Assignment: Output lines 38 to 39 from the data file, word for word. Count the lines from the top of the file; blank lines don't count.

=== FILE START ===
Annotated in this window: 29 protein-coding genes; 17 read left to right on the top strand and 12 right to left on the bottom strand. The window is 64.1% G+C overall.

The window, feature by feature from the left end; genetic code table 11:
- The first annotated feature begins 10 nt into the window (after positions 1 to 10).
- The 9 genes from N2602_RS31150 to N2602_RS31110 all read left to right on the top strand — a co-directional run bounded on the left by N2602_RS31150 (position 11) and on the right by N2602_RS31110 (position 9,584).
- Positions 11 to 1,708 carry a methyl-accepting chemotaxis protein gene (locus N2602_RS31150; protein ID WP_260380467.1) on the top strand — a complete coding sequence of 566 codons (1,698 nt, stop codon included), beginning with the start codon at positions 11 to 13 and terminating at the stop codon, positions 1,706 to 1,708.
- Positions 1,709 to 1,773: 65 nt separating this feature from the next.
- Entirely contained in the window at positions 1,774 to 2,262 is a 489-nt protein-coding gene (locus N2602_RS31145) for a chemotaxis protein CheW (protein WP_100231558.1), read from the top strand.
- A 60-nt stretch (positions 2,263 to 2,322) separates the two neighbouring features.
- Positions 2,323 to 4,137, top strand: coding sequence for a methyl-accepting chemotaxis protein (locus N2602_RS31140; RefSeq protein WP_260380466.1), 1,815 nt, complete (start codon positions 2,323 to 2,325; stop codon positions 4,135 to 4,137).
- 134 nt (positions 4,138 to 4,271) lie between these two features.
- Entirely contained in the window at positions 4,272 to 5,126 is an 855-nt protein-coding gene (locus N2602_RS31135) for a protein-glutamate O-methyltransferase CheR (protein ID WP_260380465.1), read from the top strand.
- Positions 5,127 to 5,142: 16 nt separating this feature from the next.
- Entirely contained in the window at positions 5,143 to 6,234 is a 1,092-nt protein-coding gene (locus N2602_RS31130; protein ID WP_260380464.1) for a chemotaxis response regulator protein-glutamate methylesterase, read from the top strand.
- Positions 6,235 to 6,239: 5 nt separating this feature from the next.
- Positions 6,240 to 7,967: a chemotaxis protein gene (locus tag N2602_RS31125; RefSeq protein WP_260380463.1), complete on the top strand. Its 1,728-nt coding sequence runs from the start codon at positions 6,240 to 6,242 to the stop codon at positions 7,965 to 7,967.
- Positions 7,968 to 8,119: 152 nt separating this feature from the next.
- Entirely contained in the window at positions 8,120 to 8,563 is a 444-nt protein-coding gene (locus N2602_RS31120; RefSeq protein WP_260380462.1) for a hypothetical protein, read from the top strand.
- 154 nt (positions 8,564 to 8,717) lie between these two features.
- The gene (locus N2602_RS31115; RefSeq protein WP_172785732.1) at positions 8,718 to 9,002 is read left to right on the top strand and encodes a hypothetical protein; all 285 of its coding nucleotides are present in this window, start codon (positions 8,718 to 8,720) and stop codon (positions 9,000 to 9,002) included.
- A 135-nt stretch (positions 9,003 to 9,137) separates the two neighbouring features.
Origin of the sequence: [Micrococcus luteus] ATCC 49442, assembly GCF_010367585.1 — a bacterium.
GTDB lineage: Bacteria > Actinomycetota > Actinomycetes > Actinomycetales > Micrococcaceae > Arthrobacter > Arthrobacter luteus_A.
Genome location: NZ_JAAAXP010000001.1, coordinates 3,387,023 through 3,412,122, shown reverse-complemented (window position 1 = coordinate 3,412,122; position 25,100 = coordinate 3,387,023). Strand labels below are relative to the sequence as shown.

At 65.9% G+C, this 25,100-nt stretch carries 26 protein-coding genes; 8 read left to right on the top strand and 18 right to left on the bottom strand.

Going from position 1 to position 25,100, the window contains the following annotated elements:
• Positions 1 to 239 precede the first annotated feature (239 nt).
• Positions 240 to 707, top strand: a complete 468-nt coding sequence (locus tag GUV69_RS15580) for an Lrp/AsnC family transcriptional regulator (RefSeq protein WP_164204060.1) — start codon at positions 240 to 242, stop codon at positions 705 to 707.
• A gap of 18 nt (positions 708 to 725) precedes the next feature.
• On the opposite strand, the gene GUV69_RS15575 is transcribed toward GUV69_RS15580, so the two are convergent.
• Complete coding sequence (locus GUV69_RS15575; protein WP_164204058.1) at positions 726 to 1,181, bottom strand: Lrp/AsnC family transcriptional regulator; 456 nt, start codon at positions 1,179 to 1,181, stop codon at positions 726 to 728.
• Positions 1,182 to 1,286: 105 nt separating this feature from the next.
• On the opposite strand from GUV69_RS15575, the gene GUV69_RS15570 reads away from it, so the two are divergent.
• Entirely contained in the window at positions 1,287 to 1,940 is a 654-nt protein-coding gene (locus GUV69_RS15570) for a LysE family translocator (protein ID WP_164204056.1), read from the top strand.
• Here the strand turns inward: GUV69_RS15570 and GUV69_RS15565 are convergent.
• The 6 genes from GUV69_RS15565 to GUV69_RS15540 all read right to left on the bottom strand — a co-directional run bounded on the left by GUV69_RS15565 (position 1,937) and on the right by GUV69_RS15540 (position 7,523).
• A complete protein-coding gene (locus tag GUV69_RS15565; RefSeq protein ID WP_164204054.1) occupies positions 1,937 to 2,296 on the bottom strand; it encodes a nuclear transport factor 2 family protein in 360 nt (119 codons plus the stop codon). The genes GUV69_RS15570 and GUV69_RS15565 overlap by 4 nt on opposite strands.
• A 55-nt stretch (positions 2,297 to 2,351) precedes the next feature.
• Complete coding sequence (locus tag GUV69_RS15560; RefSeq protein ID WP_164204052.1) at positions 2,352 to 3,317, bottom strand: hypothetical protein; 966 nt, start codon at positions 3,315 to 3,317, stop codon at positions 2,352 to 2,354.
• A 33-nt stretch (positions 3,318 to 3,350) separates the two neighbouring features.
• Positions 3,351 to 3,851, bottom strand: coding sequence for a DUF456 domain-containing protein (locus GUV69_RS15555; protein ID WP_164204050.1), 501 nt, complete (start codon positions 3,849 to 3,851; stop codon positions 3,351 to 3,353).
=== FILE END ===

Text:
• Complete coding sequence (locus tag GUV69_RS15560; RefSeq protein ID WP_164204052.1) at positions 2,352 to 3,317, bottom strand: hypothetical protein; 966 nt, start codon at positions 3,315 to 3,317, stop codon at positions 2,352 to 2,354.
• A 33-nt stretch (positions 3,318 to 3,350) separates the two neighbouring features.